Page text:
In conclusion, when reflecting on my classroom and instruction, Data-driven decision-making is my area of weakness and should be my area of concentration as I move forward on my path to become a school leader. Data driven decision making is a key factor in the educational process and curriculum development. By analyzing data and making informed decisions I can better serve the needs of my students. Data-driven decision-making also decreases teacher bias, which truly shows the level of a student’s performance. This in turn will allow me to create more meaningful instruction geared towards the students’ academic success. All in all, data-driven assessment provides the means for teachers like myself, to evaluate their classroom practices and curriculum design to enhance student learning.

References

  • Ball, C. R., & Christ, T. J. (2012). Supporting valid decision making: Uses and misuses of assessment data within the context of RTI. Psychology In The Schools49(3), 231-244.
  • Eckelmann, S., Jorgensen, S. C., & Robison, K. (2016). From Data Beast to Beast of Burden: A               Case Study of Learning Outcomes in Faculty-Led Assessment as a Tool for Undergraduate History Curriculum Design. History Teacher, 49(4), 587-606.
  • Ediger, M. (2010). DATA DRIVEN DECISION MAKING IN THE SOCIAL STUDIES. Education131(2), 359-362.
  • Gullo, D. (2013). Improving Instructional Practices, Policies, and Student Outcomes for Early Childhood Language and Literacy Through Data-Driven Decision Making. Early Childhood Education Journal41(6), 413-421.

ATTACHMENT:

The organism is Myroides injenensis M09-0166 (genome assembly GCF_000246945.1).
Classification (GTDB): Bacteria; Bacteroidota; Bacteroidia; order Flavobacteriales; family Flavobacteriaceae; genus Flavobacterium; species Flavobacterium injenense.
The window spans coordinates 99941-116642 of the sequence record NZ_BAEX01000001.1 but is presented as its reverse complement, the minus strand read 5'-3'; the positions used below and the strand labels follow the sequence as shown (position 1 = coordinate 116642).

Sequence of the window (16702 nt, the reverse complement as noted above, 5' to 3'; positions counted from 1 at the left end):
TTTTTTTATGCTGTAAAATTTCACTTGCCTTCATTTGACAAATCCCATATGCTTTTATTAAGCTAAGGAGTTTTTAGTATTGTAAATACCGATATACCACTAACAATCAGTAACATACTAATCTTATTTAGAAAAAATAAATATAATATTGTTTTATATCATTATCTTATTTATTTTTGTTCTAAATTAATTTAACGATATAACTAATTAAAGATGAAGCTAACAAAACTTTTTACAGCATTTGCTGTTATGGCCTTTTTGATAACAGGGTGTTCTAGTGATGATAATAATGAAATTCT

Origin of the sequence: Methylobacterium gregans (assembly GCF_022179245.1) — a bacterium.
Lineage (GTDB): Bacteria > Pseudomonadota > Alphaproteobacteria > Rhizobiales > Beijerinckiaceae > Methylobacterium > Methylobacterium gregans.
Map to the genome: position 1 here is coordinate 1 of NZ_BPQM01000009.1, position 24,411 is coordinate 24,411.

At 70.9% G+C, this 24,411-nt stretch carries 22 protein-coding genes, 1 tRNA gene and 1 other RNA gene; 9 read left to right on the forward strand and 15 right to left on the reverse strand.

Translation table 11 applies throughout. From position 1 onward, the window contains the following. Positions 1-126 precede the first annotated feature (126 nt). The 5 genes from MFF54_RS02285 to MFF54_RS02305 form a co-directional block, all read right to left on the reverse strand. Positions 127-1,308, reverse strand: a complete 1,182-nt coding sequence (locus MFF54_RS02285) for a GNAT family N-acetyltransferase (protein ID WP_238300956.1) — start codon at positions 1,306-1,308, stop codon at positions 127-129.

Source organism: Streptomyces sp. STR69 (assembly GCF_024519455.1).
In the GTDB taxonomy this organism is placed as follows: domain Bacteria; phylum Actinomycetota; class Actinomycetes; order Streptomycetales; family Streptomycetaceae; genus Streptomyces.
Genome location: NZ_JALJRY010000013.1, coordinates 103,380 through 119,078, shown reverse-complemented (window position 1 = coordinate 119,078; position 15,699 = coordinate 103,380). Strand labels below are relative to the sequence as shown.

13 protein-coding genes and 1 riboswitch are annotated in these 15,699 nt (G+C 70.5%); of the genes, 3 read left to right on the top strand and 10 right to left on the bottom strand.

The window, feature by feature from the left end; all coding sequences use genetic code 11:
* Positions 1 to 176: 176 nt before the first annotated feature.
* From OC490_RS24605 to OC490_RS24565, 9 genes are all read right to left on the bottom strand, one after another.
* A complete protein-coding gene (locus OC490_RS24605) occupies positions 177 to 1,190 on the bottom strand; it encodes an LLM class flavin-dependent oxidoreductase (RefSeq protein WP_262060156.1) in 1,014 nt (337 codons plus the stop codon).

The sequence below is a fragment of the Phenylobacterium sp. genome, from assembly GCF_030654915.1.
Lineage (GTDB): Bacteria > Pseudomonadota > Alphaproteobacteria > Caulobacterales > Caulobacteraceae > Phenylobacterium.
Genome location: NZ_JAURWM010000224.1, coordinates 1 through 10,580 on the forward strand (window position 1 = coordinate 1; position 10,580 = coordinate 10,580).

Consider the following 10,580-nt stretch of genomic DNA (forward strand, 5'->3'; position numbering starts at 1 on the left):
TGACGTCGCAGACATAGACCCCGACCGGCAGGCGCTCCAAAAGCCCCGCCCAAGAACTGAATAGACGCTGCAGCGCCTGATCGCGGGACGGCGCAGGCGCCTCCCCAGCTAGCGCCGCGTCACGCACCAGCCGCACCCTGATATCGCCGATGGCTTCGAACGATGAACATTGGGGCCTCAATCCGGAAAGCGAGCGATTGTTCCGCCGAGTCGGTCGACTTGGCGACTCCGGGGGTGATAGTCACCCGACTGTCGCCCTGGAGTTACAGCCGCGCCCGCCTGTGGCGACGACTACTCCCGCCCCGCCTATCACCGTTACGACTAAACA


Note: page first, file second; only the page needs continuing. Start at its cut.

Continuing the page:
• Holbrook, M. C., & Spungin, S. J. (2009). Supporting Students’ Literacy Through Data-Driven Decision-Making and Ongoing Assessment of Achievement. Journal Of Visual Impairment & Blindness103(3), 133-136.
  • Mandinach, E. B. (2012). A Perfect Time for Data Use: Using Data-Driven Decision Making to Inform Practice. Educational Psychologist47(2), 71-85.
  • O’Neill, A. (2015). The New Zealand experiment: assessment-driven curriculum – managing standards, competition and performance to strengthen governmentality. Journal Of Education Policy, 30(6), 831-854. doi:10.1080/02680939.2015.1033766
  • Patterson, G. (2014). Data-driven student achievement. Phi Delta Kappan, 95(7), 79.
  • Trudel, H. (2007). Making Data-Driven Decisions: Silent Reading. Reading Teacher61(4), 308-315.
  • Wolf, ,. P. (2007). A model for facilitating curriculum development in higher education: A faculty-driven, data-informed, and educational developer–supported approach. New Directions For Teaching & Learning, 2007(112), 15-20.